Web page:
Julian Jessop, a septuagenarian artist, is bone-crushingly lonely when he starts “The Authenticity Project”—as he titles a slim green notebook—and begins its first handwritten entry questioning how well people know each other in his tiny corner of London. After 15 years on his own mourning the loss of his beloved wife, he begins the project with the aim that whoever finds the little volume when he leaves it in a cafe will share their true self with their own entry and then pass the volume on to a stranger. The second person to share their inner selves in the notebook’s pages is Monica, 37, owner of a failing cafe and a former corporate lawyer who desperately wants to have a baby. From there the story unfolds, as the volume travels to Thailand and back to London, seemingly destined to fall only into the hands of people—an alcoholic drug addict, an Australian tourist, a social media influencer/new mother, etc.—who already live clustered together geographically. This is a glossy tale where difficulties and addictions appear and are overcome, where lies are told and then forgiven, where love is sought and found, and where truths, once spoken, can set you free. Secondary characters, including an interracial gay couple, appear with their own nuanced parts in the story. The message is strong, urging readers to get off their smartphones and social media and live in the real, authentic world—no chain stores or brands allowed here—making friends and forming a real-life community and support network. And is that really a bad thing?

An enjoyable, cozy novel that touches on tough topics.

Pub Date: Feb. 4, 2020

ISBN: 978-1-9848-7861-8

Page Count: 368

Publisher: Pamela Dorman/Viking

Review Posted Online: Oct. 27, 2019

Kirkus Reviews Issue: Nov. 15, 2019

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A strict report, worthy of sympathy.


A violent surfacing of adolescence (which has little in common with Tarkington's earlier, broadly comic, Seventeen) has a compulsive impact.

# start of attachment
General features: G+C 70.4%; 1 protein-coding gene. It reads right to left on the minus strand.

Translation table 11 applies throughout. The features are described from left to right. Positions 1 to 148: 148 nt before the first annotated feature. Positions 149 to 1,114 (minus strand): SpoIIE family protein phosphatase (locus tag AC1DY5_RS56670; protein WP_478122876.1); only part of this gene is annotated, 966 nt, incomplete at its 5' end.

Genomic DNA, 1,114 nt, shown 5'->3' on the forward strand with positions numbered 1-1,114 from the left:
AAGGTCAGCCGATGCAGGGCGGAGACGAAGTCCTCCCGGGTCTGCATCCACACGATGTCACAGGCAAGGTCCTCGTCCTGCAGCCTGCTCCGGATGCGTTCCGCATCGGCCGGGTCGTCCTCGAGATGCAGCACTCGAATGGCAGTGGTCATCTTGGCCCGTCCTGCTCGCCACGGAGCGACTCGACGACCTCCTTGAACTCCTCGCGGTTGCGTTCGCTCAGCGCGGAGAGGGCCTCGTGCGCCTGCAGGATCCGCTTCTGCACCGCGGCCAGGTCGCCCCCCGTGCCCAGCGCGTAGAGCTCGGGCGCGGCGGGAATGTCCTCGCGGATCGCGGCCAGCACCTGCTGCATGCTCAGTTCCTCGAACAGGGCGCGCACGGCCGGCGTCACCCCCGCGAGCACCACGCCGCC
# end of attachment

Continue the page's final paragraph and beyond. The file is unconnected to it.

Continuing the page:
"Nobody big except me" is the dream world of Holden Caulfield and his first person story is down to the basic, drab English of the pre-collegiate. For Holden is now being bounced from fancy prep, and, after a vicious evening with hall- and roommates, heads for New York to try to keep his latest failure from his parents. He tries to have a wild evening (all he does is pay the check), is terrorized by the hotel elevator man and his on-call whore, has a date with a girl he likes—and hates, sees his 10 year old sister, Phoebe. He also visits a sympathetic English teacher after trying on a drunken session, and when he keeps his date with Phoebe, who turns up with her suitcase to join him on his flight, he heads home to a hospital siege. This is tender and true, and impossible, in its picture of the old hells of young boys, the lonesomeness and tentative attempts to be mature and secure, the awful block between youth and being grown-up, the fright and sickness that humans and their behavior cause the challenging, the dramatization of the big bang. It is a sorry little worm's view of the off-beat of adult pressure, of contemporary strictures and conformity, of sentiment….

A strict report, worthy of sympathy.

Pub Date: June 15, 1951

ISBN: 0316769177

Page Count: -

Publisher: Little, Brown

Review Posted Online: Nov. 2, 2011

Kirkus Reviews Issue: June 15, 1951